Gobble, Gobble!

It’s November so how could I do a blog on anything other than the National Bird of America—the Turkey!!  Well, it’s not really the National Bird (the National Bird is the Bald Eagle) but Ben Franklin lobbied hard to make the turkey the National Bird.  He was against the Bald Eagle stating “it is a bird of bad moral character” whereas, the turkey was a much more respectable bird—a bird of courage. Alas, it did not pass.  But at least now we can enjoy eating turkey and not feel bad about eating the National Bird!!

Oh, how we enjoy turkey here in America.  In 2015 more than 736 million pounds were consumed.  And most of those at Thanksgiving.  In a recent survey—88 percent of Americans eat turkey at Thanksgiving.  That’s why naps are so popular after our big Thanksgiving feasts.  Actually, that’s a misconception.  While turkey often gets the blame for the naps, studies suggest that it’s the carbohydrate rich meals that increases the tryptophans in the brain.  So it’s really the stuffing—potatoes—rolls and pies that cause the drowsiness.  So, just eat the turkey and the veggies and you’ll be wide awake—yeah right!  Not going to happen.

Since 1947, the President of the United States has been presented with a live turkey in celebration of Thanksgiving.  The first official presidential turkey pardon wasn’t given until George H.W. Bush’s in 1989.  I understand that President Obama is not giving his turkey a pardon this year.  He is saving his pardon for Hillary!!  Oops—I promised I would not interject politics into my blogs—but I couldn’t pass that up.

The turkey is named after the Nation of Turkey.  Early European visitors to the Americas saw the creature and it reminded them of a bird they saw in Turkey.  There are still a large number of wild turkeys here in America.  But they don’t resemble much the turkeys that are raised here for our consumption.  Wild turkeys can fly (55 mph full tilt)—they can run at 20mph—–they sleep in trees—they mate naturally—and they have dark feathers.  Domesticated turkeys (the broad breasted white) is so heavy and large breasted that it can’t fly, run, or mate naturally.  They must be artificially inseminated.  What a bummer for them.  Also domesticated turkeys have been bred to have white feathers.  BTW—the average turkey has 3,500 feathers.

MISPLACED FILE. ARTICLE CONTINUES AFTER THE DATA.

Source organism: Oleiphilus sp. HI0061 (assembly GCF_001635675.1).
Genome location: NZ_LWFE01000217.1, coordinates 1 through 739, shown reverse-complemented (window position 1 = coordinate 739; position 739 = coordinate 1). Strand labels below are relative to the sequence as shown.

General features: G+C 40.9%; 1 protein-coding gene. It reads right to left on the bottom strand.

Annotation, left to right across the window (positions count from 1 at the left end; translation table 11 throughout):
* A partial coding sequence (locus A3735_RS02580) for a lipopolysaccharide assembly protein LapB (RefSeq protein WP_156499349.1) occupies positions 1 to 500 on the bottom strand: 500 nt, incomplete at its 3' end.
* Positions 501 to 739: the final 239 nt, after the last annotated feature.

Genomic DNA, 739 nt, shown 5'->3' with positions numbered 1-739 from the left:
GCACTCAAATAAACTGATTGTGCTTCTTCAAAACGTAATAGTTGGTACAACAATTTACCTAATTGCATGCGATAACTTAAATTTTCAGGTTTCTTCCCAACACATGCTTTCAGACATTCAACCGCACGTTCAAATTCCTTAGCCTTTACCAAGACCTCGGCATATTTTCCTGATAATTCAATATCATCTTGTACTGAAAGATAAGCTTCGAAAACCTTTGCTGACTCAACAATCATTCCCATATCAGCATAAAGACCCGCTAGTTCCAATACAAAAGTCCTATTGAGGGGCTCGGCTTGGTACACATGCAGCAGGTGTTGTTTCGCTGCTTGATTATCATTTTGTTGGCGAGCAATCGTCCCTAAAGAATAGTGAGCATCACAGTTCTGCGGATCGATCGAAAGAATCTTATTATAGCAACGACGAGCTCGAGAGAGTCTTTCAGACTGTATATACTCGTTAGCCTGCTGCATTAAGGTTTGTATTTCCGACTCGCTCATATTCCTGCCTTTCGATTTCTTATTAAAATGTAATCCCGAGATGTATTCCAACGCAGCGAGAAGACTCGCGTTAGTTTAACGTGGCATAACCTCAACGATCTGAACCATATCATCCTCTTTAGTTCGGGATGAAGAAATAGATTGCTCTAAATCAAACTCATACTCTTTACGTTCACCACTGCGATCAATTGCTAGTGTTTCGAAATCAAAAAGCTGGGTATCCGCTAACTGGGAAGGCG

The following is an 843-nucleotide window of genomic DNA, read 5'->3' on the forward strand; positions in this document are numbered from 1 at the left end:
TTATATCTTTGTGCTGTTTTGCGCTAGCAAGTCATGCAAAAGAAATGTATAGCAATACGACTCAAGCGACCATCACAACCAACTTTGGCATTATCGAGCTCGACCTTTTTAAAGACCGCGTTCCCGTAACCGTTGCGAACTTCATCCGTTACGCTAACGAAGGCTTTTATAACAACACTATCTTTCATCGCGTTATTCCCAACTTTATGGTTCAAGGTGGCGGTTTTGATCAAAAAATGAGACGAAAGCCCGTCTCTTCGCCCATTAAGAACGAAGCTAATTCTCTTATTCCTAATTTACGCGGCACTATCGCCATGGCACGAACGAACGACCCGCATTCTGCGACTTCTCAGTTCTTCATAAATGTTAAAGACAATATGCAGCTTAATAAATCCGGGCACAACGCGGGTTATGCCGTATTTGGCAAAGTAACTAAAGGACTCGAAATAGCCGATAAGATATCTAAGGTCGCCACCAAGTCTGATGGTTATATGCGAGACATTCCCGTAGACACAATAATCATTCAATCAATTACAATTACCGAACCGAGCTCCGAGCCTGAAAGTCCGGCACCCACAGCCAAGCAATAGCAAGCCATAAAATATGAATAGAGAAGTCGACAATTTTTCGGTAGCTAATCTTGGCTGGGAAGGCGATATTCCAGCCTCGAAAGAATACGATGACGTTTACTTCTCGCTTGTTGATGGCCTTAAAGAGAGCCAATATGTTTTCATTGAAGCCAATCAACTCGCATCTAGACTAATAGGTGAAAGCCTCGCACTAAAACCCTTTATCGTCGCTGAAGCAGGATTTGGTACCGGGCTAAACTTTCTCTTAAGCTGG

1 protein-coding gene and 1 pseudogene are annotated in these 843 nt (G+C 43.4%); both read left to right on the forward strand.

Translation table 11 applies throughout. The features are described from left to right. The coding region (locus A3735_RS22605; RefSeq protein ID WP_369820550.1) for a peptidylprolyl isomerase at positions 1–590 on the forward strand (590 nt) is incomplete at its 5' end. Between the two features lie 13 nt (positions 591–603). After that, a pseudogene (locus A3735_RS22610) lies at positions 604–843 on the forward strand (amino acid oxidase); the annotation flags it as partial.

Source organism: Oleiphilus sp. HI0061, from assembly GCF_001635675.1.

Now, here is something you all should remember—a turkeys gender can be determined from its droppings—-a males will be shaped like the letter J——a females will be more spiral shaped!  Well—there you go poop aficionados!! And because it’s an election year I must mention—–the wild turkeys bald head can change color in seconds with excitement and emotion—–to RED WHITE and BLUE!!

OK—a few more fun facts before I close:

  • A male turkey is a Tom and a female is a Hen.
  • A Hen Turkey (up to about 18#) is considered the most tender of the birds.
  • A baby turkey is called a Poult.
  • Only Toms “gobble”—hens make a clicking noise.
  • Turkey gobbles can be heard over a mile away.
  • The world’s largest recorded turkey was 86 pounds.
  • Turkeys have excellent vision.  They see three times better than 20-20 and they see in color.  (maybe that’s why turkey is listed among the top ten foods for your eyes because it’s rich in in zinc.  True fact.)

Last but not least, lots of people claim the turkey is a dumb bird— but a final quote comes from my friend Willie in Sonoma County who grows my free range turkeys and is a turkey expert:  “Turkeys actually do know to come out of the rain and that puts them ahead of most humans”

Happy Thanksgiving!!

George Saffarrans, CEO